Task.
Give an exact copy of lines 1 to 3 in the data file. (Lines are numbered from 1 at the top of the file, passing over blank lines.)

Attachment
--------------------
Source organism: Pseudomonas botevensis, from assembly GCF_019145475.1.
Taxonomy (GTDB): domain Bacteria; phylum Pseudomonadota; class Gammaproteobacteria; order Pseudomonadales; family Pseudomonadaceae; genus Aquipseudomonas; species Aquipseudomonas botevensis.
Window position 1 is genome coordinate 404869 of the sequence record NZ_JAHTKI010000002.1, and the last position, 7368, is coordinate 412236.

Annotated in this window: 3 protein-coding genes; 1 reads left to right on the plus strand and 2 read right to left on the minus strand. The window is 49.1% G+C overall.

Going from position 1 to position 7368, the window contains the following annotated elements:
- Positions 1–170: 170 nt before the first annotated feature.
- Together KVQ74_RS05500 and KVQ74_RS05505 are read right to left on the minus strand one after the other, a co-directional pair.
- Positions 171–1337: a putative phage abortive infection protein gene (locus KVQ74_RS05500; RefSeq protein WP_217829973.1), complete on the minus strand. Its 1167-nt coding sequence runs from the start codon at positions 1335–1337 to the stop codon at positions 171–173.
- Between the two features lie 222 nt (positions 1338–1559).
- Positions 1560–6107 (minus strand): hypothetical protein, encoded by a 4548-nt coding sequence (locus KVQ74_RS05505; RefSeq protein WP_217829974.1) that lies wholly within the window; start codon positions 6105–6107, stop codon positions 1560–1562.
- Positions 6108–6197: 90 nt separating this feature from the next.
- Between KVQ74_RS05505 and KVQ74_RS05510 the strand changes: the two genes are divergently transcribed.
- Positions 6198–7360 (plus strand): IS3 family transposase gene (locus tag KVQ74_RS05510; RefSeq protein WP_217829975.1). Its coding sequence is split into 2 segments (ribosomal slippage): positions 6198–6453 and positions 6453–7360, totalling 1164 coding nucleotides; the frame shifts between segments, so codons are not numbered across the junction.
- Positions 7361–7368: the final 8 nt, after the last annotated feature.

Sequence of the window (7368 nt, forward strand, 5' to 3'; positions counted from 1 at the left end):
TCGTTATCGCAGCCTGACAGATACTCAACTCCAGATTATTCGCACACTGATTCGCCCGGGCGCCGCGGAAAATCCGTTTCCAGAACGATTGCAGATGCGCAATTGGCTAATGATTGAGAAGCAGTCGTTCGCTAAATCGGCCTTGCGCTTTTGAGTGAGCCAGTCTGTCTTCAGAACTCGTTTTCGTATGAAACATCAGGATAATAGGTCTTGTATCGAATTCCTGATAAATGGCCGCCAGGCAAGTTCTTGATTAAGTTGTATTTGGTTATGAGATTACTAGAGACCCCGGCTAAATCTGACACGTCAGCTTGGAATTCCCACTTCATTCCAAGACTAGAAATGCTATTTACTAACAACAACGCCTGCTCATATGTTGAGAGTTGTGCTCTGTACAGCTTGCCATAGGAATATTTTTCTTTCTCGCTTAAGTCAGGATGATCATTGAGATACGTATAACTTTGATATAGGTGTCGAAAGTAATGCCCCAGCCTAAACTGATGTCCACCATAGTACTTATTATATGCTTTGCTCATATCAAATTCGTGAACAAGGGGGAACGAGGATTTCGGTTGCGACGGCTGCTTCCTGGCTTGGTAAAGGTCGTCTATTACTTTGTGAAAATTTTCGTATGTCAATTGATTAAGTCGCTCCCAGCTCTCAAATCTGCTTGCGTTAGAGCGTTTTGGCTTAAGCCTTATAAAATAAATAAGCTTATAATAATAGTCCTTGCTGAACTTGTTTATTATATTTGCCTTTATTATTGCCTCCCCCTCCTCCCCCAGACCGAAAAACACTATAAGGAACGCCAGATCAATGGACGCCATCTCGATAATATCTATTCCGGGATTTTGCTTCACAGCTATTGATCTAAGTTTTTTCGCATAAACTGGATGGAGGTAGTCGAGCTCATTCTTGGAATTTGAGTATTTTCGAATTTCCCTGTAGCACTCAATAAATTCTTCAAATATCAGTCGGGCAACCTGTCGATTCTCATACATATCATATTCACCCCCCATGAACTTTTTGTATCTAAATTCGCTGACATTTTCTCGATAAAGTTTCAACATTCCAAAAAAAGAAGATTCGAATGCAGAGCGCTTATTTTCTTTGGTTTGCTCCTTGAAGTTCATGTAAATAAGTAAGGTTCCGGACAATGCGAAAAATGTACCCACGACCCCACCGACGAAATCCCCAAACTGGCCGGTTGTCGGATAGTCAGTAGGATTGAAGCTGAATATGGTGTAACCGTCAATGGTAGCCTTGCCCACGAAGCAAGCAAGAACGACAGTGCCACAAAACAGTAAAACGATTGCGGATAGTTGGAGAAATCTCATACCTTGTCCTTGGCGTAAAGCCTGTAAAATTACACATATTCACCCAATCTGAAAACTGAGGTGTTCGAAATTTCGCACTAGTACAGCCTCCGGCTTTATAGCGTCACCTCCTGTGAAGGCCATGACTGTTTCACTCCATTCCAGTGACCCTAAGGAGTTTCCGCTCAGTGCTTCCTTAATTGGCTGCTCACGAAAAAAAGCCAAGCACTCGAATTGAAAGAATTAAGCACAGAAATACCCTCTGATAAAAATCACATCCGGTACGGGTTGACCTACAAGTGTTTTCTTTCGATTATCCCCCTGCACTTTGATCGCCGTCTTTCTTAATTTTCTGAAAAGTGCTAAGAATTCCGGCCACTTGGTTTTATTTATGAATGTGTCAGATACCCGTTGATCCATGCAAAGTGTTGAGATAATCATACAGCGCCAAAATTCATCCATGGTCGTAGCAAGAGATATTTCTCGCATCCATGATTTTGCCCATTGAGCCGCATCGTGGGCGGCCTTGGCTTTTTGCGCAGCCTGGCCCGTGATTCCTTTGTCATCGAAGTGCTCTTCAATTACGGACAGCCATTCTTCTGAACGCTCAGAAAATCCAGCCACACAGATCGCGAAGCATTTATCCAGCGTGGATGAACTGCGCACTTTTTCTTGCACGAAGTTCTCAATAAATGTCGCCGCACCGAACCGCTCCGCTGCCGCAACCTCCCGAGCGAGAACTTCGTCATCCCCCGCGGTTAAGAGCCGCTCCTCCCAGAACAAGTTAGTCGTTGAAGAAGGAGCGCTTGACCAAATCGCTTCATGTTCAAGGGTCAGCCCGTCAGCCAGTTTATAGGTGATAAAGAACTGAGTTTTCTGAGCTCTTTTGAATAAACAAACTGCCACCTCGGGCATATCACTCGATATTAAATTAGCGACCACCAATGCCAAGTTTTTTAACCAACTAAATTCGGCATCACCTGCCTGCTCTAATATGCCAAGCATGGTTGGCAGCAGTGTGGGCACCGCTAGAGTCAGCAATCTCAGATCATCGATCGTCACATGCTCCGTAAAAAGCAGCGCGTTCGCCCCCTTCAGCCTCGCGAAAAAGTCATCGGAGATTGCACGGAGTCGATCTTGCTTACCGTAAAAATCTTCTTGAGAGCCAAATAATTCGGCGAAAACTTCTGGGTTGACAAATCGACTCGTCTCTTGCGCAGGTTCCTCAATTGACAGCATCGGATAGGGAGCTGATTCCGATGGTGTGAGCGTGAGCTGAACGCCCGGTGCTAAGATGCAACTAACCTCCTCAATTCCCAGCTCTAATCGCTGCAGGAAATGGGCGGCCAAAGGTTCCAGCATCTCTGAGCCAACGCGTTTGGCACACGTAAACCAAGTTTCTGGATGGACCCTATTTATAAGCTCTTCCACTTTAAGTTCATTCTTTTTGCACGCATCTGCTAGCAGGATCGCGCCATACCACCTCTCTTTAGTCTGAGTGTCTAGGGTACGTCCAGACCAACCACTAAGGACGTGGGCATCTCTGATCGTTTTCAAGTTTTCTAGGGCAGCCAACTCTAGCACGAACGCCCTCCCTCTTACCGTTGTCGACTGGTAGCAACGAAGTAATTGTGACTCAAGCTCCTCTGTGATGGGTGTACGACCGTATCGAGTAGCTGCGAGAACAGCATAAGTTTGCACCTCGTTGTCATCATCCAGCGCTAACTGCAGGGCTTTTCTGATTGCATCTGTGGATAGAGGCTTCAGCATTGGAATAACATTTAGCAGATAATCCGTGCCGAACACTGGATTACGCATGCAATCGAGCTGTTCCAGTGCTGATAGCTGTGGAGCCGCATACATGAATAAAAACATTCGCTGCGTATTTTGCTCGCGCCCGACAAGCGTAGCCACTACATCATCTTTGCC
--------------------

Source organism: Pseudomonas botevensis, from assembly GCF_019145475.1.
Taxonomy (GTDB): domain Bacteria; phylum Pseudomonadota; class Gammaproteobacteria; order Pseudomonadales; family Pseudomonadaceae; genus Aquipseudomonas; species Aquipseudomonas botevensis.
Window position 1 is genome coordinate 404869 of the sequence record NZ_JAHTKI010000002.1, and the last position, 7368, is coordinate 412236.